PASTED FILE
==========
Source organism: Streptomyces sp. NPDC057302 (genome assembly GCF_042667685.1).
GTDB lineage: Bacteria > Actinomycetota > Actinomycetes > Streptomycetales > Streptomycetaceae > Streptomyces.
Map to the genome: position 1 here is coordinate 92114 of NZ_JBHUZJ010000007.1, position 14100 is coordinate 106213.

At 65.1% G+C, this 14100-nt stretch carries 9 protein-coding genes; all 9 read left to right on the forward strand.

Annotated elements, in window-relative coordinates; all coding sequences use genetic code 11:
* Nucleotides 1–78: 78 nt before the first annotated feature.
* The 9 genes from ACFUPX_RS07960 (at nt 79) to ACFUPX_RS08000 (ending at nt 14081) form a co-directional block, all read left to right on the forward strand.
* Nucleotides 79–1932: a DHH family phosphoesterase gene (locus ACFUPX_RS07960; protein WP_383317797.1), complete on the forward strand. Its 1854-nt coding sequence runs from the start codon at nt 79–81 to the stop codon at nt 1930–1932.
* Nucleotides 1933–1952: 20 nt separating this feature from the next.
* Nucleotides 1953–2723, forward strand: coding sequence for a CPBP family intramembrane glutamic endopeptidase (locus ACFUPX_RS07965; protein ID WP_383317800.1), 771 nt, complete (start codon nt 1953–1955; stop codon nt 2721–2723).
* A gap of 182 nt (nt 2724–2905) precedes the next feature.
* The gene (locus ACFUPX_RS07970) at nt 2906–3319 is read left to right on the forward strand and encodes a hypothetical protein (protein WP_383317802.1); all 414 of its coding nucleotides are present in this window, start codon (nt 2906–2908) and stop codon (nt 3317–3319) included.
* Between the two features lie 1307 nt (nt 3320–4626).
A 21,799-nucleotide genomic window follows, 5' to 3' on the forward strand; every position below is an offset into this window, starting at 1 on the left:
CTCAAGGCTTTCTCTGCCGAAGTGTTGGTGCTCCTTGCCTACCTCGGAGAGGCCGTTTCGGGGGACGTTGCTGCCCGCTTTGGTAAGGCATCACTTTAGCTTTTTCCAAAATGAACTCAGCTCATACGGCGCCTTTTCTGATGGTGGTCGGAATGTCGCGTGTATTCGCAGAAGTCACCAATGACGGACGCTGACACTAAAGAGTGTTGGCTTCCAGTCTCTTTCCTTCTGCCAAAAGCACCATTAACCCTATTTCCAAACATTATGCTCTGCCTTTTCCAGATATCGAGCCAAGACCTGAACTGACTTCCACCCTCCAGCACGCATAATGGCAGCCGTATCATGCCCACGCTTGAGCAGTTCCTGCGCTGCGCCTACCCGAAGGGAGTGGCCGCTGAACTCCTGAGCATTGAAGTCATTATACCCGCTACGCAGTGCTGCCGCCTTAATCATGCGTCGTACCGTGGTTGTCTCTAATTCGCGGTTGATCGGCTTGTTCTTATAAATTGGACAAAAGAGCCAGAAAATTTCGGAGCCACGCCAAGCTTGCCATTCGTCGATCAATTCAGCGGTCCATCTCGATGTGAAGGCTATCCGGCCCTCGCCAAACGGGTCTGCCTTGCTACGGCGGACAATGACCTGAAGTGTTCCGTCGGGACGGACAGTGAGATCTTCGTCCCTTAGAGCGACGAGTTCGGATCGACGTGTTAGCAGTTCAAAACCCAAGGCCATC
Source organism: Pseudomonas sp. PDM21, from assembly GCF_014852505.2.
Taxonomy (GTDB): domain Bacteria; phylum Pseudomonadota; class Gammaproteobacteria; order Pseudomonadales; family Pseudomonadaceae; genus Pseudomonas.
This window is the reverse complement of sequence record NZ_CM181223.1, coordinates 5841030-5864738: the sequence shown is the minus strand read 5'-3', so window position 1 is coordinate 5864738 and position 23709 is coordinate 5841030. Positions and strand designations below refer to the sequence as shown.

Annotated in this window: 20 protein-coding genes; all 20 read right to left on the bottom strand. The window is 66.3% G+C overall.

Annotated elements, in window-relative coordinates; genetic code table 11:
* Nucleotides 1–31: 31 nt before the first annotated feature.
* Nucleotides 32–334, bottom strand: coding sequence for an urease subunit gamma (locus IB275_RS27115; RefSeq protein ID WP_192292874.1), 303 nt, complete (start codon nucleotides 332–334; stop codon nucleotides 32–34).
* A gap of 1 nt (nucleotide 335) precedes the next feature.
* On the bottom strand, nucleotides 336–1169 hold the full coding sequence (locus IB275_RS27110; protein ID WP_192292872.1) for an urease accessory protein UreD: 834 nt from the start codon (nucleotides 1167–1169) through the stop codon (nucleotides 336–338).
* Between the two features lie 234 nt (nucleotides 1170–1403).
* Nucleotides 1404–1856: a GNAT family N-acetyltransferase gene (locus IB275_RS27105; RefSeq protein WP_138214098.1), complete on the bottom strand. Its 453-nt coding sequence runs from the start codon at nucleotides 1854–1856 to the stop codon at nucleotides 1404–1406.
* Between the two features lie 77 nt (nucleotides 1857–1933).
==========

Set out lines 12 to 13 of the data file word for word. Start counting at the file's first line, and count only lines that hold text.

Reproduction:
* The gene (locus ACFUPX_RS07970) at nt 2906–3319 is read left to right on the forward strand and encodes a hypothetical protein (protein WP_383317802.1); all 414 of its coding nucleotides are present in this window, start codon (nt 2906–2908) and stop codon (nt 3317–3319) included.
* Between the two features lie 1307 nt (nt 3320–4626).